As for actress Zhang, he has done her make-up on and off for as long as 10 years, including for film festivals, the glitzy British Academy of Film and Television Arts in London and fashion shows.

The well-groomed Lee, dressed in dark tones, with hair pulled back in a ponytail, says he is fortunate and has never had to struggle much. His family has always been supportive – even his grandmother told him to learn hairstyling to add to his craft.

Says his mother, Madam Wong: “Some relatives said this job is for girls, but we said it’s a different age, there is no difference between girls and boys.”

His family even paid for his make-up classes at Cosmoprof Academy, a make-up and beauty school in Singapore which has been around for 25 years, before he went for national service.

Besides having the passion for make-up, Lee says he has been lucky and always seemed to be at the right place at the right time.

Getting to work with Zhang is one such example. She happened to be at his friend, celebrity hairstylist David Gan’s salon, Passion, at Palais Renaissance, when he visited, and Gan introduced them. That meeting sparked a working relationship between the three.

Gan, who says he is in his late 40s, says: “His style is very clean, yet you can see the colour. Our first job with Zhang Ziyi was in 2003, when we did a Coca-Cola shoot in China, and she liked Clarence.”

Says model and close friend Junita Simon, 36: “We worked together when I was 15. He saw me queuing for make-up for a show at Zouk, and he pulled me aside and asked if he could do my make-up. He’s so versatile, he can do anything, from the eyebrows to the lips, he does them perfectly.”

The two have become fast friends and he is her supplier of make-up, which he says he often gets for free from brands. “He’s such a nice person. I have not bought make-up in 20 years,” she says.

Clarence Lee’s first editorial shoot happened by chance. He had accompanied a schoolmate to a casting for a modelling job at Chinese newspaper Lianhe Zaobao and the stylist ended up asking himto do the make-up for the shoot.

He was just 17 at the time.

While he was in national service, he volunteered to work at fashion shows with modelling agency Hanis International and worked part-time at the Fox Hair Salon at Shaw Centre. After completing NS, he took on a full-time position at the salon for two years. During that time, he also built his name by doing editorial work.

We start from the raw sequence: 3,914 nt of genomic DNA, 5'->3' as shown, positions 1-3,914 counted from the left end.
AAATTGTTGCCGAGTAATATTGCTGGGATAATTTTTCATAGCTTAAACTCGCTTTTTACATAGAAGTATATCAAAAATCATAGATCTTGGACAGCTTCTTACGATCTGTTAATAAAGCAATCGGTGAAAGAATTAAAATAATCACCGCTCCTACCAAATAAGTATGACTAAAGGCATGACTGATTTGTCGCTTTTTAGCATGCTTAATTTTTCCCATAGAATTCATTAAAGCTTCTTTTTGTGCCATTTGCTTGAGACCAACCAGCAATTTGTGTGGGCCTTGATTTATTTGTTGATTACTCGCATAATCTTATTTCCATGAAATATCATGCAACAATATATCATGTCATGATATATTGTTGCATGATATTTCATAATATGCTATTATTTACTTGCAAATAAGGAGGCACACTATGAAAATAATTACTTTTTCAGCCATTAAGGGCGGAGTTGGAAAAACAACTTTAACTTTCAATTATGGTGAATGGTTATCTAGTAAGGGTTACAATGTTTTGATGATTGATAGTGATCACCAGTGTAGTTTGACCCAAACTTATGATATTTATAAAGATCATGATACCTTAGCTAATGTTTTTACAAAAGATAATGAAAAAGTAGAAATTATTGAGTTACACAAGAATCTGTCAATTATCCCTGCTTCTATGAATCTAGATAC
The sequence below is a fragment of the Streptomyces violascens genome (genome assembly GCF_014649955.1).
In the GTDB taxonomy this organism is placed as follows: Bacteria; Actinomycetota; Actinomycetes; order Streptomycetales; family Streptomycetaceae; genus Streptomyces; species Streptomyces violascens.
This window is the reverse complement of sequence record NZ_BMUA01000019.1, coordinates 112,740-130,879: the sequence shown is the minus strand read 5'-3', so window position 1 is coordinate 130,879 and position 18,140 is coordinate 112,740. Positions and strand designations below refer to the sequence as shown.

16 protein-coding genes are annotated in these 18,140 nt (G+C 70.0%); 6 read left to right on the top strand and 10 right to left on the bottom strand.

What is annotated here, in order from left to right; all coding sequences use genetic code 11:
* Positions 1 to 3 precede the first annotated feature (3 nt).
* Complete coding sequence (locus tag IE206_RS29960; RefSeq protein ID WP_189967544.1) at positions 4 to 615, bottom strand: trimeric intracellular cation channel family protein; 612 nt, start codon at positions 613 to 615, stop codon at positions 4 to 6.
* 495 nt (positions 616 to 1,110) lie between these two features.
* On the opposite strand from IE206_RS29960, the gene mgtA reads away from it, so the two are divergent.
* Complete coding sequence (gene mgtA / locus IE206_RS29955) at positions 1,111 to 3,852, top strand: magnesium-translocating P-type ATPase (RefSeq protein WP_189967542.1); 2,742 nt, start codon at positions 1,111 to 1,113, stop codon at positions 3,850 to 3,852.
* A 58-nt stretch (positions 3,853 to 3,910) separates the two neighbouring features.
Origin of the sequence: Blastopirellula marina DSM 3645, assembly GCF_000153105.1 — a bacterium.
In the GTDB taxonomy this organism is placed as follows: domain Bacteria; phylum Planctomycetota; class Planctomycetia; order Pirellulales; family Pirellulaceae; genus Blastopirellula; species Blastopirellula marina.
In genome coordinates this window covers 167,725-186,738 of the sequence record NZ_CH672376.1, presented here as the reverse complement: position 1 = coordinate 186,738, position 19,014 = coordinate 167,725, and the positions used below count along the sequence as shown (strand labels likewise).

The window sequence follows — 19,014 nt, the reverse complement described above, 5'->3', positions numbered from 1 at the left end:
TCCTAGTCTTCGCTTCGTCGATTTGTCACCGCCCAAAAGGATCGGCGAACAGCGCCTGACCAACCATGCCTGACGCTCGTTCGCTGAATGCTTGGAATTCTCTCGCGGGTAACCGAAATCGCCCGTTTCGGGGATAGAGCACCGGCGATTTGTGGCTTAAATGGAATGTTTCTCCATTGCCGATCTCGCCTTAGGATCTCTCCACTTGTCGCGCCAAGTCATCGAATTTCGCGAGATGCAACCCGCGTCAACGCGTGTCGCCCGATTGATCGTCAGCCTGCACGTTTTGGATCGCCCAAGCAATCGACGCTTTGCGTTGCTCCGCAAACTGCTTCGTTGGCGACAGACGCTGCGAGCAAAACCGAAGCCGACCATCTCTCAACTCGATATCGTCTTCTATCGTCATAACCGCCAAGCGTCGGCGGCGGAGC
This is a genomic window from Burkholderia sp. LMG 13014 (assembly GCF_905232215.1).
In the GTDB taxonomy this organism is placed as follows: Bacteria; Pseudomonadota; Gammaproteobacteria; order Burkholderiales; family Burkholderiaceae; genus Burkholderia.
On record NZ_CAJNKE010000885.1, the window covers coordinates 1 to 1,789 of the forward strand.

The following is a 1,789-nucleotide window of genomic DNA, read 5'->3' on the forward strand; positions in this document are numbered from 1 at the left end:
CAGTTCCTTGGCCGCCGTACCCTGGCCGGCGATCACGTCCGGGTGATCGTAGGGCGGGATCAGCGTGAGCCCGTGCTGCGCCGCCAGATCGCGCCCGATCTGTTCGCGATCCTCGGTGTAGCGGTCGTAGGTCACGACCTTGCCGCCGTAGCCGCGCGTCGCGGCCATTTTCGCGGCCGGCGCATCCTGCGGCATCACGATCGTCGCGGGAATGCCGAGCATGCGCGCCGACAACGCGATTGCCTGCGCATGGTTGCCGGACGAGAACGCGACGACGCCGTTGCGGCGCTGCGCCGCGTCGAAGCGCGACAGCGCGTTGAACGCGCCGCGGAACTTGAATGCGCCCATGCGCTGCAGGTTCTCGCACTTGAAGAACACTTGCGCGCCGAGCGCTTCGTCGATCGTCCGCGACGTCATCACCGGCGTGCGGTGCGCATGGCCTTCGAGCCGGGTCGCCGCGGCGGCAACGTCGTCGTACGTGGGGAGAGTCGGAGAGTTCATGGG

He still works on editorials and had just completed a shoot for Chinese fashion magazine NuYou before this interview. “Editorials help me keep up to date,” he says, even though they do not pay.

Of course, he does get paid top dollar when he is hired for fashion shows and events, but he declines to reveal his rates. Weddings, too, are not beneath him. “This is work for me, why should I push work away?” he says in his straightforward manner.

Brides are charged $2,000 for one day and one evening look. A regular make-up artist would charge about a third of the price.

Lee also has his fair share of socialite clients, who pay his regular fees, then throw in a designer bag once in a while. He has received Hermes bags, costing $15,000 each, from his clients.But he says he has never asked for such presents and does not boast about these gifts.

The secret to his success, he says, is that he is always himself. “People like me because I don’t act like someone I am not,” he says.

You would not catch him making small talk with someone he does not like or respect. “Sometimes, people say you have to be fake, so as not to cause tension,” he says. “I can’t do it. I’m a bad liar.”

Working with stars is not difficult, says Lee. In fact, the stars are rarely prima donnas. Zhang, he says, is easy to work with and willing to try different looks. The two chat with each other on the mobile-phone application WeChat and meet up when they are in the same country.